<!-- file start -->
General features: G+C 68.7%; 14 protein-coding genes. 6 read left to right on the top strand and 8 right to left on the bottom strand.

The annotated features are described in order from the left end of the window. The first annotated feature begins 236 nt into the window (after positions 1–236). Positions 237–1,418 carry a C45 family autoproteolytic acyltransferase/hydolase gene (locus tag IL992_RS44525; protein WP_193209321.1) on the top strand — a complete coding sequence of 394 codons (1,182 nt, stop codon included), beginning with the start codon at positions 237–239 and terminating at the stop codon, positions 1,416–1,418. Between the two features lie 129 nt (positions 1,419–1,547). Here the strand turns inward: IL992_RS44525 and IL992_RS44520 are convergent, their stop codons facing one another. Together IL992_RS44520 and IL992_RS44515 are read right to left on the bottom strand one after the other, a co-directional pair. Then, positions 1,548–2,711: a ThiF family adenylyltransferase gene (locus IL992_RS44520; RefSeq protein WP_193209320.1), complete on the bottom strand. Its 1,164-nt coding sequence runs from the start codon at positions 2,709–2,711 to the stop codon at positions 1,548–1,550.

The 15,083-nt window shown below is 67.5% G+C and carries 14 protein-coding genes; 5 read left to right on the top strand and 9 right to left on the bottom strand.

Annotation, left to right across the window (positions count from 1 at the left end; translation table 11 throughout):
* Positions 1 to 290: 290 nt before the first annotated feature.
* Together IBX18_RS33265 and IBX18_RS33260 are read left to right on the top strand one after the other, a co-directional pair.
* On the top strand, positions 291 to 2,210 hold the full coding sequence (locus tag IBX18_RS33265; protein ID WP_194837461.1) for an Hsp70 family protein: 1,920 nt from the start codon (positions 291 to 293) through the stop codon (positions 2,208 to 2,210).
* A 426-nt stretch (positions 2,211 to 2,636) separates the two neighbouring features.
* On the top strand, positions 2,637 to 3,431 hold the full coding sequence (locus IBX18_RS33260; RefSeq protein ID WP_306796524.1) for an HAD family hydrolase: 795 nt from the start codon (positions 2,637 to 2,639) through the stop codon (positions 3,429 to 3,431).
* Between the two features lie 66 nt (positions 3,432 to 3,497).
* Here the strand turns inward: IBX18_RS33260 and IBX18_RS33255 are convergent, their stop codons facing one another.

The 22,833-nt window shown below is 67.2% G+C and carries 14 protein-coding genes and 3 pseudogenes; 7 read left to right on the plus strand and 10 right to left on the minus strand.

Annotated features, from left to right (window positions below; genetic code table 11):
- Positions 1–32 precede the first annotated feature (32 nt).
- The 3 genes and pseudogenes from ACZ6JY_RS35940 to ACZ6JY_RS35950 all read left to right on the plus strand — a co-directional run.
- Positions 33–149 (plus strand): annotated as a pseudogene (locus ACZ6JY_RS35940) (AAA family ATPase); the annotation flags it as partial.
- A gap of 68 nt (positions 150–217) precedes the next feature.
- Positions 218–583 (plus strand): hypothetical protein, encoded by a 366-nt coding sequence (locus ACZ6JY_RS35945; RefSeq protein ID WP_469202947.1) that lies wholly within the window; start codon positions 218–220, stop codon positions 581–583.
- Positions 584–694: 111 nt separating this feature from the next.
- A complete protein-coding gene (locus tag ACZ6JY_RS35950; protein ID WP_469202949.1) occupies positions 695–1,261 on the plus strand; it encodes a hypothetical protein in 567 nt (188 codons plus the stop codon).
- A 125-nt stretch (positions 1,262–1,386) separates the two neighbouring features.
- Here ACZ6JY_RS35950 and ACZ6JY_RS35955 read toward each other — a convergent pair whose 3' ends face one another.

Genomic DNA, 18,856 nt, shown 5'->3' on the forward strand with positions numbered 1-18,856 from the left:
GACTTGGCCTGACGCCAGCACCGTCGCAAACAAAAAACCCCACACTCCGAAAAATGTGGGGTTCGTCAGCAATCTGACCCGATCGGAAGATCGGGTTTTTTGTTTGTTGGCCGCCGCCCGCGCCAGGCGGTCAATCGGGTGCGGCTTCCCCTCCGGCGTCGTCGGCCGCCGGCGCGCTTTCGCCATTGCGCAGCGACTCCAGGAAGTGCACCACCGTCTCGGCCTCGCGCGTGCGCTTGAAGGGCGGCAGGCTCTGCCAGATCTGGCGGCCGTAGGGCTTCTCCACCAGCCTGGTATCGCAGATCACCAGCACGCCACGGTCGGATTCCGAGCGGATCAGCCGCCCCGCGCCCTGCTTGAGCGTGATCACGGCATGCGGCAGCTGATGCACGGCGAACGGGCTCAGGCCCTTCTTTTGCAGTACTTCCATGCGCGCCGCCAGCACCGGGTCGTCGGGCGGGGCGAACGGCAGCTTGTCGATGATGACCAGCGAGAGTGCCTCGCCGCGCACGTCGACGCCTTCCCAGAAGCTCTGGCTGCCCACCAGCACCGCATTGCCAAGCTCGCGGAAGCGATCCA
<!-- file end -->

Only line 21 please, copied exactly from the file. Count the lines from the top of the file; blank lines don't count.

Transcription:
- A 125-nt stretch (positions 1,262–1,386) separates the two neighbouring features.